I am reading Vanguard founder John Bogle’s most recent book, The Clash of Cultures. It shares a common theme with many of his other writings: the investment management industry has increasingly promoted salesmanship over the stewardship of client assets. The evidence of this is everywhere–from the excessive fees for actively managed mutual funds to the excessive turnover of stocks in most funds to the proliferation of funds (including ETF’s) at many fund families.
I wish I could say that the hedge fund industry has done a better job than mutual funds and focused on stewardship over salesmanship, but I can’t. Hedge funds have been just as bad as mutual funds, especially when it comes to the oldest and most destructive temptation in the money management game: overgrowing one’s assets under management (AUM).
As I write about in the book I’m finishing up (it’s due out late this year or early next year–stay tuned for more details!), I’ve lived through a number of asset bubbles, or manias, in my career. By far, the most maniacal of these manias–and the biggest one in the history of capitalism–was the dotcom craziness of the late-1990s. It was absolute bedlam, and its epicenter was down the road from me in Silicon Valley, so I had a front row seat.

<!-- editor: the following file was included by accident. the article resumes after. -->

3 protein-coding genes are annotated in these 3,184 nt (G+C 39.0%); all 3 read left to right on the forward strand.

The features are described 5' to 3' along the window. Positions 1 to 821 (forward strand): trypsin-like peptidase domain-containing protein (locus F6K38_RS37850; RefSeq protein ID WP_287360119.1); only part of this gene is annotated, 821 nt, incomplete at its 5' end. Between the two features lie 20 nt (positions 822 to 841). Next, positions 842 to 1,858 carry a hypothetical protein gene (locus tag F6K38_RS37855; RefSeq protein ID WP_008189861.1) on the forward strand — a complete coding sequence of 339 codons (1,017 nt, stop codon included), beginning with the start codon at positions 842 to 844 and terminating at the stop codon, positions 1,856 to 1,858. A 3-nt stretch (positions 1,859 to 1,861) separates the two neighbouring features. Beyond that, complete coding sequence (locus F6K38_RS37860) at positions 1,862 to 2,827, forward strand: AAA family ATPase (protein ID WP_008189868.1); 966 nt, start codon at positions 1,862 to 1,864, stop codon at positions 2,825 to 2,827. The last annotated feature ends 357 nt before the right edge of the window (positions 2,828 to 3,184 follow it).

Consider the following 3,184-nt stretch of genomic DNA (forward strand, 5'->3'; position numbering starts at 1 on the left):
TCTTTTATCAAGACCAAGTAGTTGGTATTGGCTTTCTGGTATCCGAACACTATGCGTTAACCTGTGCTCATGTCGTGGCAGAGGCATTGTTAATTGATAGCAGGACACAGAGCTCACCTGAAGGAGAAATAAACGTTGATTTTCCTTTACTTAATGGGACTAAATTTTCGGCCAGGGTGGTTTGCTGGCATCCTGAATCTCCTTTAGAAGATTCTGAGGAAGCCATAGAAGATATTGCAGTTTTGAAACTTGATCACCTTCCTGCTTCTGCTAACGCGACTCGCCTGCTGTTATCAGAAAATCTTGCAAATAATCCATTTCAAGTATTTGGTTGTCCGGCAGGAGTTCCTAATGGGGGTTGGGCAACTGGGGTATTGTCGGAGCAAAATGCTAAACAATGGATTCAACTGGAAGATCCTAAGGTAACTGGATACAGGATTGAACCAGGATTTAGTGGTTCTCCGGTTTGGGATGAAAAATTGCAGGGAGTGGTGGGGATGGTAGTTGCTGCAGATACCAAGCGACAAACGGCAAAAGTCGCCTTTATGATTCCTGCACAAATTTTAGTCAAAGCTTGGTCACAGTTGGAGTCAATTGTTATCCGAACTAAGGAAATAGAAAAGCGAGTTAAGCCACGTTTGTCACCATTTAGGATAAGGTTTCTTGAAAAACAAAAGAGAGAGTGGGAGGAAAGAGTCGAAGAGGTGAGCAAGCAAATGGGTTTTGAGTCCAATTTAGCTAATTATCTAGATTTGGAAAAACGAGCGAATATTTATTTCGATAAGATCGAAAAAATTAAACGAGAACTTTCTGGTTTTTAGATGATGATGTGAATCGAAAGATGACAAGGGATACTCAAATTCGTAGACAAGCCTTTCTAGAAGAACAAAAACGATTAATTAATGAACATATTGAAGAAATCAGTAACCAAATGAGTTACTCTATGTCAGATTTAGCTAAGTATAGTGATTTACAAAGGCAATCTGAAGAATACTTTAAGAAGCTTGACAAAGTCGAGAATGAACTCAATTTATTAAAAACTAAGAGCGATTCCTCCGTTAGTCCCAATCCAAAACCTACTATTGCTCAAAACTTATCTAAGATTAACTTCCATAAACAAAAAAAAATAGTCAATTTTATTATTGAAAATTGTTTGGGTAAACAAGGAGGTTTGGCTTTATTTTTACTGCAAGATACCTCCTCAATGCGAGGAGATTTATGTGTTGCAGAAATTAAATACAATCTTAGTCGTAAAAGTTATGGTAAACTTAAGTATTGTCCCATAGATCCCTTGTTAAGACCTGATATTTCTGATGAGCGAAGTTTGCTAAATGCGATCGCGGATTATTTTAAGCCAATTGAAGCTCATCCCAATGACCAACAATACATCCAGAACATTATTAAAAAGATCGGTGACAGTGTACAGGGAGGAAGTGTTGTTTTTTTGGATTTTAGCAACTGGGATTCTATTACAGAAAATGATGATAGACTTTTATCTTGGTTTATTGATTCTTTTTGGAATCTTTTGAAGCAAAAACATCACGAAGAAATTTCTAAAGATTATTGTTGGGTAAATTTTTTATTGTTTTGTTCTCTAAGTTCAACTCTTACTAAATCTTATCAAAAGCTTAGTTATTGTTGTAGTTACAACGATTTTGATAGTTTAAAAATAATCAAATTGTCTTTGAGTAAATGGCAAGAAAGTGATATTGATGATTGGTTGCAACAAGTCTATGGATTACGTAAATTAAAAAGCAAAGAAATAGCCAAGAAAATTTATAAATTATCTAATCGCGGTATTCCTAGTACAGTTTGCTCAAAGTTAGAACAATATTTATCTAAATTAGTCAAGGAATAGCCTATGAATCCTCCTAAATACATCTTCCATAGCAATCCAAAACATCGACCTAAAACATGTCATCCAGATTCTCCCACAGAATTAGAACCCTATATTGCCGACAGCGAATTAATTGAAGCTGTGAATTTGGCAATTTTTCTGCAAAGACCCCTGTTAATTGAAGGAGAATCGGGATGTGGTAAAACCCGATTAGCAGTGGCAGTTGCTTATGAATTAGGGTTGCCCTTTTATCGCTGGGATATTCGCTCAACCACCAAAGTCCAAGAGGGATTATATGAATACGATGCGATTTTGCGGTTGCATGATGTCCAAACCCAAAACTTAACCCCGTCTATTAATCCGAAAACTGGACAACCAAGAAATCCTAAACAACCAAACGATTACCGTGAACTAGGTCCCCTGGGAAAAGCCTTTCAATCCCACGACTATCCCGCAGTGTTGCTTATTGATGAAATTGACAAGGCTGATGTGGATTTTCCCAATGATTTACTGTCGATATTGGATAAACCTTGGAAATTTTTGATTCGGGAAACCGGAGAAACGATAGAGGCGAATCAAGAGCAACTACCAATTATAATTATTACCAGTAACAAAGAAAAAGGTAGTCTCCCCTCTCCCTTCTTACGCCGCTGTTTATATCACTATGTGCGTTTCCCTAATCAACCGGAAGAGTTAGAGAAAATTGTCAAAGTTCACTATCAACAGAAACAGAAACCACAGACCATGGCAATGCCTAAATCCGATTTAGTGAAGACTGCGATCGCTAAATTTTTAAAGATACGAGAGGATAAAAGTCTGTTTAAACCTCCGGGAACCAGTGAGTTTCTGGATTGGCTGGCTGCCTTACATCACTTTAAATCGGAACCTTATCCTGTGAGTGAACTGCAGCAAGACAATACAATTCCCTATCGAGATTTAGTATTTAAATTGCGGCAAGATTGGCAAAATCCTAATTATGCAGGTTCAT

The normal metrics for valuing companies went haywire during those days. Revenues didn’t matter. Earnings mattered even less (because they were usually nonexistent). When it came to pricing a dotcom stock, it was all about “eyeballs”–the number of people visiting a given website.
If that sounds familiar, it should. It’s the exact same way people are valuing the darlings of the latest online mania–social media.
Something extraordinary happened last week: a politician went against the dogma of his own party and proposed something that might actually boost our economy and improve our country’s long-term fiscal health.
Of course, the plan has no chance of getting a vote, let alone passing congress. And even if it did manage to pass, President Obama would veto it before his first morning cigarette. But just because Representative Dave Camp’s tax reform bill is a lost cause doesn’t mean it’s not a worthy one.
Recently, I was subjected to the unpleasant experience of watching the press fawn over a bunch of self-satisfied celebrities who contribute little or nothing to society. No, I’m not talking about the interminable Oscars coverage this past week. I’m talking about the reaction to the Federal Reserve meeting minutes from the 2008 financial crisis, which were released two weeks ago.
In the popular press–even at the reliably liberal New York Times–it has become conventional wisdom that the biggest mistake of that era wasn’t bailing out the most corrupt and incompetent firms on Wall Street with billions of dollars in taxpayer money. The biggest mistake was not making the bailouts big enough.
It’s an election year, and election years bring out so-called wedge issues. This time around, it looks like the big wedge issue will be the minimum wage. Democrats want to push it above $10 an hour. I’m not a fan of government regulation and other burdens on business–like the excessive corporate tax rate–but I do believe Washington has a moral and financial obligation to help entry-level, unskilled, and young workers. Raising the minimum wage helps all three groups. It does something even more important, too: